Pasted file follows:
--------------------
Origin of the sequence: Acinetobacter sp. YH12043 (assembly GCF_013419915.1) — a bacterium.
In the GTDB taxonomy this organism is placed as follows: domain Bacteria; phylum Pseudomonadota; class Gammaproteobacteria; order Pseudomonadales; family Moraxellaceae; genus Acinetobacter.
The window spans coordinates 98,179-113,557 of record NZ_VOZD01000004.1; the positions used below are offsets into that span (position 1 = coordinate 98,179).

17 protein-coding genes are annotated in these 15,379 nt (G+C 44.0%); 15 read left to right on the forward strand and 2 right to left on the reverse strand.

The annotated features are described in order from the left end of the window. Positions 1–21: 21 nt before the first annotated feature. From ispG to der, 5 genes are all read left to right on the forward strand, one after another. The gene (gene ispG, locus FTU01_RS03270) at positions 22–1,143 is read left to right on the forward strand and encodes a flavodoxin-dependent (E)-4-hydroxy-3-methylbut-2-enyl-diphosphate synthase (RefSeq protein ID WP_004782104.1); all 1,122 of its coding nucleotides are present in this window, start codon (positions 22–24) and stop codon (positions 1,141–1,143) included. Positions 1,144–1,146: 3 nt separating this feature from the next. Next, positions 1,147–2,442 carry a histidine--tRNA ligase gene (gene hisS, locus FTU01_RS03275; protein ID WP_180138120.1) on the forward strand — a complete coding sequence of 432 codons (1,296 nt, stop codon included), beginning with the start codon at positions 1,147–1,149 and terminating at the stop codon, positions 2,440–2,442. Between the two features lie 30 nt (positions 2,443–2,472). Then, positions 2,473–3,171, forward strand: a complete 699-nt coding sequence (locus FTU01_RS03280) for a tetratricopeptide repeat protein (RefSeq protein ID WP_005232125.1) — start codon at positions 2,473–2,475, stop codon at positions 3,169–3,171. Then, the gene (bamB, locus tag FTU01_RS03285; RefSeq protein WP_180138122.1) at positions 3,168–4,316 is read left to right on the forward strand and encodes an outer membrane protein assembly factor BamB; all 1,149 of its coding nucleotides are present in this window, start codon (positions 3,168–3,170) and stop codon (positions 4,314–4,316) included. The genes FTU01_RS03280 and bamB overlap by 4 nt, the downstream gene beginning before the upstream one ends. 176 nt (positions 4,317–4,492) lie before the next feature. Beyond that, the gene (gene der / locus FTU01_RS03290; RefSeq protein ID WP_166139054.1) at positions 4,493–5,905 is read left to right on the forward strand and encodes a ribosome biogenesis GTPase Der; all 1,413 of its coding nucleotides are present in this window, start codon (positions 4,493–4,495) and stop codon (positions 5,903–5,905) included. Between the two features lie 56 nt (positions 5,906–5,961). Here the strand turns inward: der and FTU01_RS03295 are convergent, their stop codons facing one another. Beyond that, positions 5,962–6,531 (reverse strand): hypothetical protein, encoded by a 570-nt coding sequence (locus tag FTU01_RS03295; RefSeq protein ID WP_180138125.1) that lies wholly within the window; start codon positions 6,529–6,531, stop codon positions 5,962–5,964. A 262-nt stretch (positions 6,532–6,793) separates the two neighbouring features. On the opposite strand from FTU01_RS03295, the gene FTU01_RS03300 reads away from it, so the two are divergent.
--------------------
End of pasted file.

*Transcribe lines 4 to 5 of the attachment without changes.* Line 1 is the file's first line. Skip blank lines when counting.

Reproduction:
17 protein-coding genes are annotated in these 15,379 nt (G+C 44.0%); 15 read left to right on the forward strand and 2 right to left on the reverse strand.

The annotated features are described in order from the left end of the window. Positions 1–21: 21 nt before the first annotated feature. From ispG to der, 5 genes are all read left to right on the forward strand, one after another. The gene (gene ispG, locus FTU01_RS03270) at positions 22–1,143 is read left to right on the forward strand and encodes a flavodoxin-dependent (E)-4-hydroxy-3-methylbut-2-enyl-diphosphate synthase (RefSeq protein ID WP_004782104.1); all 1,122 of its coding nucleotides are present in this window, start codon (positions 22–24) and stop codon (positions 1,141–1,143) included. Positions 1,144–1,146: 3 nt separating this feature from the next. Next, positions 1,147–2,442 carry a histidine--tRNA ligase gene (gene hisS, locus FTU01_RS03275; protein ID WP_180138120.1) on the forward strand — a complete coding sequence of 432 codons (1,296 nt, stop codon included), beginning with the start codon at positions 1,147–1,149 and terminating at the stop codon, positions 2,440–2,442. Between the two features lie 30 nt (positions 2,443–2,472). Then, positions 2,473–3,171, forward strand: a complete 699-nt coding sequence (locus FTU01_RS03280) for a tetratricopeptide repeat protein (RefSeq protein ID WP_005232125.1) — start codon at positions 2,473–2,475, stop codon at positions 3,169–3,171. Then, the gene (bamB, locus tag FTU01_RS03285; RefSeq protein WP_180138122.1) at positions 3,168–4,316 is read left to right on the forward strand and encodes an outer membrane protein assembly factor BamB; all 1,149 of its coding nucleotides are present in this window, start codon (positions 3,168–3,170) and stop codon (positions 4,314–4,316) included. The genes FTU01_RS03280 and bamB overlap by 4 nt, the downstream gene beginning before the upstream one ends. 176 nt (positions 4,317–4,492) lie before the next feature. Beyond that, the gene (gene der / locus FTU01_RS03290; RefSeq protein ID WP_166139054.1) at positions 4,493–5,905 is read left to right on the forward strand and encodes a ribosome biogenesis GTPase Der; all 1,413 of its coding nucleotides are present in this window, start codon (positions 4,493–4,495) and stop codon (positions 5,903–5,905) included. Between the two features lie 56 nt (positions 5,906–5,961). Here the strand turns inward: der and FTU01_RS03295 are convergent, their stop codons facing one another. Beyond that, positions 5,962–6,531 (reverse strand): hypothetical protein, encoded by a 570-nt coding sequence (locus tag FTU01_RS03295; RefSeq protein ID WP_180138125.1) that lies wholly within the window; start codon positions 6,529–6,531, stop codon positions 5,962–5,964. A 262-nt stretch (positions 6,532–6,793) separates the two neighbouring features. On the opposite strand from FTU01_RS03295, the gene FTU01_RS03300 reads away from it, so the two are divergent.